The Marrakesh meeting brought together scientists from more than 42 countries around the world in more than 112 sessions, including the pre-conference sessions. The conference included early morning roundtables, keynote lectures, plenary sessions, and poster and oral presentations on a large range of subjects. Exciting topics included in the program were discussions on establishing cancer research priorities in Africa, a symposium on BRICS, the impact of inequity on cancer care, health economics and national cancer control plans.

The African Cancer Leadership Institute continued its activity with interactive sessions and a special evening was organized by the newly launched Pan-African Women’s Association of Surgeons (PAWAS) and the Office of Women Faculty Programs of the MD Anderson Cancer Center.

Cancer registration in Africa set the tone as a preconference workshop, with a full session organized by the African Cancer Registry Network, the hub for registry in Africa. Breast cancer and cervical cancers remained the focus of many presentations in the category of female cancers and together with haematological malignancies, pathology and HIV related cancers attracted a large audience.

As almost a third of cancers in Africa are caused by infections, prevention thereof remains pivotal on the continent, so a special emphasis was placed on vaccination and preventive measures.

A lot of discussions and active engagement took place in the sessions addressing prostate, lung and colorectal cancer, with African scientists leading the international forum.

Innovation, telemedicine and the role of twinning (the program’s African-Italian cooperative oncology group (AFRICOG experience)) were also included in the program.

Remarkable international organizations such as The National Cancer Institute, The International Agency for Research on Cancer, The American Cancer Society, The World Health Organization, The American Society for Clinical Oncology, The International Union for Cancer Control, The American Association for Cancer Research, and many others contributed to the success of the conference.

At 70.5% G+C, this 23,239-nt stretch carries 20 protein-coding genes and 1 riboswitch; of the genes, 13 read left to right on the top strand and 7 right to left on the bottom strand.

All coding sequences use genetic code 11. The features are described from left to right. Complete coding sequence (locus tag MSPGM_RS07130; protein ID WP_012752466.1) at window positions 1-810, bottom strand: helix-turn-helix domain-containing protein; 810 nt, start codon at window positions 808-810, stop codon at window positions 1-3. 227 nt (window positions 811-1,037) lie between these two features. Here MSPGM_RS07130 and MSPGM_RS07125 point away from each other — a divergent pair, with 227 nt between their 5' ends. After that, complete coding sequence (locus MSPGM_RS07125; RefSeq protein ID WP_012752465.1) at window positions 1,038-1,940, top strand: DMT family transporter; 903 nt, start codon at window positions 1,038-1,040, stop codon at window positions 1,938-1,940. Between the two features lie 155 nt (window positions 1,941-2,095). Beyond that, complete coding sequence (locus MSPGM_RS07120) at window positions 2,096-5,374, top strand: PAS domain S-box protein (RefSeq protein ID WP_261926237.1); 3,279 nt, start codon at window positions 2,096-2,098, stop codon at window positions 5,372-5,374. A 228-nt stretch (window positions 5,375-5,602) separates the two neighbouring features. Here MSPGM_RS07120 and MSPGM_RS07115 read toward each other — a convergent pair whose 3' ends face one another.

Besides these highlights, there were many other workshops and sessions which took place during the conference and for the two preceding days. The topics ranged from cancer risk assessment, genetic counselling, curable cervical cancer in Africa, the science of global cancer disparities, the impact of e-learning methodology in African settings, to disease control priorities in developing countries, biobanks, resource mobilization for cancer control and further to psycho-oncology, malignancies in the setting of HIV infection, priority actions for comprehensive cancer control interventions in African countries, and sexuality and cancer.

As I reflect back to a conference which not only provided a diversity of topics and themes for debate, but also showcased research results and progress in science on the continent, great ideas and original views, a conference which left me richly empowered by networking with old and new friends, the same question comes back to my mind: “Can Africa in the 21st century make the substantial contribution to science which is so much needed?”

I now have the answer, without any doubt.

References

1.Africa’s youth population can lift the continent www.mediaclubsouthafrica.com/africa/4231-africa-s-youth-population accessed 13 January 2016

2.Map of life expectancy at birth in African countries www.mapsofworld.com › Africa Map accessed 13 January 2016

3.Globocan 2012 http://globocan.iarc.fr accessed December 21 2015

4.World bank http://data.worldbank.org/topic/poverty accessed December 22 2015

5.www.aortic-africa.org accessed 13 January 2016